My random Lent thought for today:
During Lent we often give attention to ‘classical Christian disciplines’ (fasting, prayer, meditation on Scripture, silence, solitude, almsgiving etc.). My observation is that in Christian history, much of the teaching on these disciplines has been done by celibate monks and nuns, and finds its natural home in that community.
But how does the young mother of a toddler find time for solitude and contemplative prayer? Where is the silence to be found in a home full of young children? If we worry about this too much, we run into the danger of seeing our families as distraction from God. But Jesus said that whoever welcomes a little child in his name welcomes him, so it would seem he did not think noisy, rambunctious children are a distraction.
We need to remember that the purpose of all spiritual disciplines is to help us to love God with all our heart and to love our neighbour as ourselves. Including our closest neighbour: our spouse or our children. And we need to be realistic about what is possible for us at different stages in our lives. Yes, prayer and Bible reading are important, but they will likely take different forms in homes with small children.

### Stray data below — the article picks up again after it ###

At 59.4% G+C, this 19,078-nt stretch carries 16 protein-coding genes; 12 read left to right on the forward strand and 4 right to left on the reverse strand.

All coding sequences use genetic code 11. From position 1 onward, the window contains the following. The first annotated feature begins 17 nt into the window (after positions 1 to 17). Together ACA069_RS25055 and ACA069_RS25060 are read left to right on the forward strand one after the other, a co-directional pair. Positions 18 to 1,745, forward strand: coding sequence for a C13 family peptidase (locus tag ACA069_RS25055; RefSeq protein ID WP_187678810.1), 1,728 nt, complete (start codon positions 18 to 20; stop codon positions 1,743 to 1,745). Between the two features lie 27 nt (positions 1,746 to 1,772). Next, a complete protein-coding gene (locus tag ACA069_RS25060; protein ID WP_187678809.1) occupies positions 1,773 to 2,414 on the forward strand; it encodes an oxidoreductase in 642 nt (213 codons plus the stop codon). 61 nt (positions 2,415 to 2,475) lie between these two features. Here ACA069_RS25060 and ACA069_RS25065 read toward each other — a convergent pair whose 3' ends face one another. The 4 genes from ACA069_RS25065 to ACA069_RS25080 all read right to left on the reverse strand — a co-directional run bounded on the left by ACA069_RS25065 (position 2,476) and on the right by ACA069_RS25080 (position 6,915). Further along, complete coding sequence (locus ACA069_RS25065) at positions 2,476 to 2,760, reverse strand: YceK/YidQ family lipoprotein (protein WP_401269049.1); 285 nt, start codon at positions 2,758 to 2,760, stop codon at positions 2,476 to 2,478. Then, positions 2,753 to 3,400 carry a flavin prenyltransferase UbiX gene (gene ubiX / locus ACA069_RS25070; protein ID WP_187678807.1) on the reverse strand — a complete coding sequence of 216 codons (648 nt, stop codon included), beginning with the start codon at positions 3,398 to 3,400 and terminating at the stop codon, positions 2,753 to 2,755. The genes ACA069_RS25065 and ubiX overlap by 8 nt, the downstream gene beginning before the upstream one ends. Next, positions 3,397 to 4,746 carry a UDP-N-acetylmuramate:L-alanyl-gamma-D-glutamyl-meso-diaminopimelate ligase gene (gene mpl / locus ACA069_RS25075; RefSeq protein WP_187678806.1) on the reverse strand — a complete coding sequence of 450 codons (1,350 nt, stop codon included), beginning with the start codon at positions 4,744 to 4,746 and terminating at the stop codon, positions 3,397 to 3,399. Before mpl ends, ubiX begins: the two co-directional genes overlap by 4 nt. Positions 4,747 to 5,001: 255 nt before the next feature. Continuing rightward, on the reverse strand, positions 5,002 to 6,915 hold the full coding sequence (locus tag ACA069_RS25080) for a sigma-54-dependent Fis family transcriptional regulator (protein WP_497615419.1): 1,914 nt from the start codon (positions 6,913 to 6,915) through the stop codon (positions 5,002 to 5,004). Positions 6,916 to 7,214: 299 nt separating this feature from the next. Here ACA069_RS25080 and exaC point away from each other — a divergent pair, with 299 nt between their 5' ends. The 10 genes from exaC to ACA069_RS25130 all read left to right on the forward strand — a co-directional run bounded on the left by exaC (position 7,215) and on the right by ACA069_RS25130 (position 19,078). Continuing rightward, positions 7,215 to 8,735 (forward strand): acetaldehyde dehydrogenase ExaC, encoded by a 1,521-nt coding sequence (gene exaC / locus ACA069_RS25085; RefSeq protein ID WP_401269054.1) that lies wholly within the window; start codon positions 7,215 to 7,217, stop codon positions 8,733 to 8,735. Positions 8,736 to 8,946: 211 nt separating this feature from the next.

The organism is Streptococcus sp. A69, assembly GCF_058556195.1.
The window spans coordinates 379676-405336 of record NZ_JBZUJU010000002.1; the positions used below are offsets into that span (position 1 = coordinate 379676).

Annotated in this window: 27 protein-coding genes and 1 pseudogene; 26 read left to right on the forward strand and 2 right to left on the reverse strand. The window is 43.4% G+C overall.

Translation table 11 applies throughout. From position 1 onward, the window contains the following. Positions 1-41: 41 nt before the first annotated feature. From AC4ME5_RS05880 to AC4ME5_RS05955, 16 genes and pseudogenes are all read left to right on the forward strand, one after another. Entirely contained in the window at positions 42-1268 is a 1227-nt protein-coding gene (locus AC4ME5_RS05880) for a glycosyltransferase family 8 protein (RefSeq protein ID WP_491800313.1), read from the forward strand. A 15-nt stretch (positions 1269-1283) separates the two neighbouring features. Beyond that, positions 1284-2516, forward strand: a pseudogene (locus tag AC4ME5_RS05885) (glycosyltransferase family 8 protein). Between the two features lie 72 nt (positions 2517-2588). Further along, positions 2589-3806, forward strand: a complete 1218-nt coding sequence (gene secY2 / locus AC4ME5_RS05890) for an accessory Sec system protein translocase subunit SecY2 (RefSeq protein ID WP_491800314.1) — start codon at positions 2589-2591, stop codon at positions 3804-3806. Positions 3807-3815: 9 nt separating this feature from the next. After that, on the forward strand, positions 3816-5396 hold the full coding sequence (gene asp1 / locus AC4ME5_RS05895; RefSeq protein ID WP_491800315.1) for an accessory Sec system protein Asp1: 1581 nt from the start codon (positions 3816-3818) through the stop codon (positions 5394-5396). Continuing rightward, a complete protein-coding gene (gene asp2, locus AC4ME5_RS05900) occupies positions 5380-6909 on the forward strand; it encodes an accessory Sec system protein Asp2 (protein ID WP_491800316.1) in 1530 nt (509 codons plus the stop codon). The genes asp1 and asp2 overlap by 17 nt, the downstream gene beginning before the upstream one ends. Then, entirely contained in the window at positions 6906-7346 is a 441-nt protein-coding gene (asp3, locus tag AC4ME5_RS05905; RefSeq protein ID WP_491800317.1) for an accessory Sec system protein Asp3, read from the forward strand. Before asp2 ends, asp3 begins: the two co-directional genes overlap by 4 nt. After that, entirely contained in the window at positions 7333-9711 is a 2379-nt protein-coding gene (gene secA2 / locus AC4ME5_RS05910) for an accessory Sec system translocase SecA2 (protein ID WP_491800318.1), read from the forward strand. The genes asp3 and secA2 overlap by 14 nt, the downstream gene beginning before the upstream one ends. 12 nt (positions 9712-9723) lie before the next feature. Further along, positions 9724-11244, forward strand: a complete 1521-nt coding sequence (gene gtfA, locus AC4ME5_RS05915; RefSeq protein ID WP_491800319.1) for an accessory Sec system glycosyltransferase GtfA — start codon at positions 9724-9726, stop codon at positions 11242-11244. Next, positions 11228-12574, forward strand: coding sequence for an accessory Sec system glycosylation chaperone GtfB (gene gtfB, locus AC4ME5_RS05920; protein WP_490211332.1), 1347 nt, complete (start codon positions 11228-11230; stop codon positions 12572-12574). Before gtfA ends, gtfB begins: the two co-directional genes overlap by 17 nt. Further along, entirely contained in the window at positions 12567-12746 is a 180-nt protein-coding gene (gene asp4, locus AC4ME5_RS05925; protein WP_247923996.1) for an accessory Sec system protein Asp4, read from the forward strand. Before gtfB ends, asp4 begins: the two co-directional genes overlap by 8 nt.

And what does ‘love’ mean? Surely it includes turning away from selfishness and self-centredness and providing practical help and support for others. I have a sneaking suspicion that much so-called ‘spiritual discipline’ can in fact be very self-centred – an endless absorption with what is going on inside ourselves, and seeing other human beings as a distraction from this.
Some people get up in the middle of the night to pray a Night Office. Some people get up in the middle of the night to change a diaper and feed a baby. Both can be spiritual disciplines, if they are transforming us into less selfish, more loving people who are seeking to orient our lives around the Lord’s Prayer: ‘Your kingdom come, your will be done on earth, as it is in heaven’.